BOSC Committee likes NH Listens’ plan

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Michele Holt-Shannon on March 30, 2022. Photo/Andrew Sylvia

MANCHESTER, N.H. – The money’s in place, and now there’s a plan to spend it on.

On Wednesday night, the Board of School Committee (BOSC) Special Committee on the Superintendent Search recommended a plan from New Hampshire Listens to obtain feedback from the community, after the full BOSC approved funding for New Hampshire Listens on Monday.

Working with community organization partners and Manchester School District Chief Equity Officer Tina Philibotte, the University of New Hampshire-based outreach and collaboration organization will co-design, facilitation and support seven stakeholder meetings from April to June gathering feedback from Manchester residents as to what they consider important in hiring the next Manchester School District Superintendent.

When At-Large BOSC Member Peter Argeropoulos asked how New Hampshire Listens would draw out Manchester residents to provide opinions, New Hampshire Listens Co-Founder and Director Michele Holt-Shannon said that 80 percent of the organization’s work would not be toward the stakeholder meetings themselves, but a variety of efforts to bring people out to the meetings. Holt-Shannon said that often New Hampshire Listens seeks to find places where underrepresented communities feel comfortable to invite them into listening sessions, but noted that there have been situations where the group has literally knocked on doors of residents to invite them if needed.

Ward 10 BOSC Member Gary Hamer asked if New Hampshire Listens has engaged in a similar process before regarding superintendent searches. At-Large BOSC Member and Special Committee on the Superintendent Search Chair James O’Connell told Hamer that the group’s goal is to help solicit feedback from the community rather than search for a superintendent, but Hamer said that their experience with superintendent searches was pertinent given the special committee’s role.

Hamer also asked Holt-Shannon about the group’s experience in Manchester as well.

Holt-Shannon noted that the group has engaged in several school-based initiatives in the past, but did not specify a search for a new superintendent. She also said that over the group’s 12-year history, it has had many staff members and fellows that have lived in and around Manchester, including some current ones.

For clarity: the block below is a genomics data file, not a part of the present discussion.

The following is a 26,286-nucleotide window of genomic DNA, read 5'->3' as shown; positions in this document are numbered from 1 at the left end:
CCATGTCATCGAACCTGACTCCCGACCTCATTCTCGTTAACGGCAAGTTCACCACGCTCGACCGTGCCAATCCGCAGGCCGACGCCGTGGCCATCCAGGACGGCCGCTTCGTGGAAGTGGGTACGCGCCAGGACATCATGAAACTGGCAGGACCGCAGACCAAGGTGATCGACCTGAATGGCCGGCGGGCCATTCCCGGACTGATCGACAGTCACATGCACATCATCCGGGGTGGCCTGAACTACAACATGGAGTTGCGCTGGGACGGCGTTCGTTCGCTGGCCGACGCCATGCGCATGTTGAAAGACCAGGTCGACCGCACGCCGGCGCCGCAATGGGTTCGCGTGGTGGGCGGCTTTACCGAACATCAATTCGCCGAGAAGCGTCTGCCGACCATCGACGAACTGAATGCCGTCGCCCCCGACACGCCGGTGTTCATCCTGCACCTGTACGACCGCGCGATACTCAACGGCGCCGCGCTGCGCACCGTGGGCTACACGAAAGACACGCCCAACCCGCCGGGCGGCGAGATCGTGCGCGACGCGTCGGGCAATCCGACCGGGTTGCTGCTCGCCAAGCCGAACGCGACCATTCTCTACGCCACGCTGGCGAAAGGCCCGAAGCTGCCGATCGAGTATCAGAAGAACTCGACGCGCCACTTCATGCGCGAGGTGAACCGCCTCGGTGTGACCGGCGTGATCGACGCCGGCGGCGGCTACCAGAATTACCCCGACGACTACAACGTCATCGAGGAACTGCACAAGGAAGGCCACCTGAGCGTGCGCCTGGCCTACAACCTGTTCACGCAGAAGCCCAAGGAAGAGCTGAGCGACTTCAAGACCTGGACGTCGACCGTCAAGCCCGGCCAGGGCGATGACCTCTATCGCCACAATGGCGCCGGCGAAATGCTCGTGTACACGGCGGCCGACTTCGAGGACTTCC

Argeropoulos said that community feedback is important, but expressed frustration with the lack of alternatives to New Hampshire Listens prior to authorizing up to $10,000 for their efforts. He also expressed frustration with a lack of clear goals and questions in New Hampshire Listens methodology, which takes an open-ended approach at soliciting feedback to gauge what is on the minds of those engaged in their stakeholder conversations.

Other members of the board disagreed with Argeropoulos’ concerns however, stressing the need for a more organic approach than what has been used in previous superintendent search efforts.

Ward 4 BOSC Member Leslie Want noted that during the hiring process for former Manchester School District Superintendent Dr. John Goldhardt, $50,000 was authorized for a consulting group from Omaha that did not have nearly as much connection with the community as New Hampshire Listens has.

Want also noted that the BOSC did not need to know what it is looking for in a new superintendent, as it already had posted advertisements for the position stating what it is looking for. Instead, New Hampshire Listens’ role is to find out what Manchester residents are looking for in as an outside third-party facilitator, providing feedback that will be incorporated into the BOSC’s perspective as the board looks over potential candidates.

Want, O’Connor and others also noted time constraints, such as a deadline of April 29 that will serve as the first cut for incoming applications.

O’Connor noted his time with Parent Teacher Organizations and the same group of faces that returned to meetings each week as something to avoid, hoping New Hampshire Listens can reach out to every section of the city, from underheard communities to “billionare yacht owners.”

“Please hear loudly and clearly that we want to hear from you,” he said in a plea during the meeting to Manchester residents.

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James O’Connell on March 30, 2022. Photo/Andrew Sylvia

Ward 2 BOSC Member Sean Parr said that New Hampshire Listens approach could serve as a template for other community outreach initiatives once the superintendent search concludes.

The recommendation for the plan was approved in a non-unanimous voice vote, with an amendment requesting regular updates from New Hampshire Listens. That recommendation will be reported to the full BOSC on April 11, with the special committee next meeting on April 12 at 6 p.m.

UPDATE: According to the Manchester School District, the consulting firm in 2019 was paid $24,509.71 rather than $50,000.

About this Author

Andrew Sylvia

Assistant EditorManchester Ink Link

Born and raised in the Granite State, Andrew Sylvia has written approximately 10,000 pieces over his career for outlets across Massachusetts, New Hampshire and Vermont. On top of that, he's a licensed notary and licensed to sell property, casualty and life insurance, he's been a USSF trained youth soccer and futsal referee for the past six years and he can name over 60 national flags in under 60 seconds according to that flag game app he has on his phone, which makes sense because he also has a bachelor's degree in geography (like Michael Jordan). He can also type over 100 words a minute on a good day.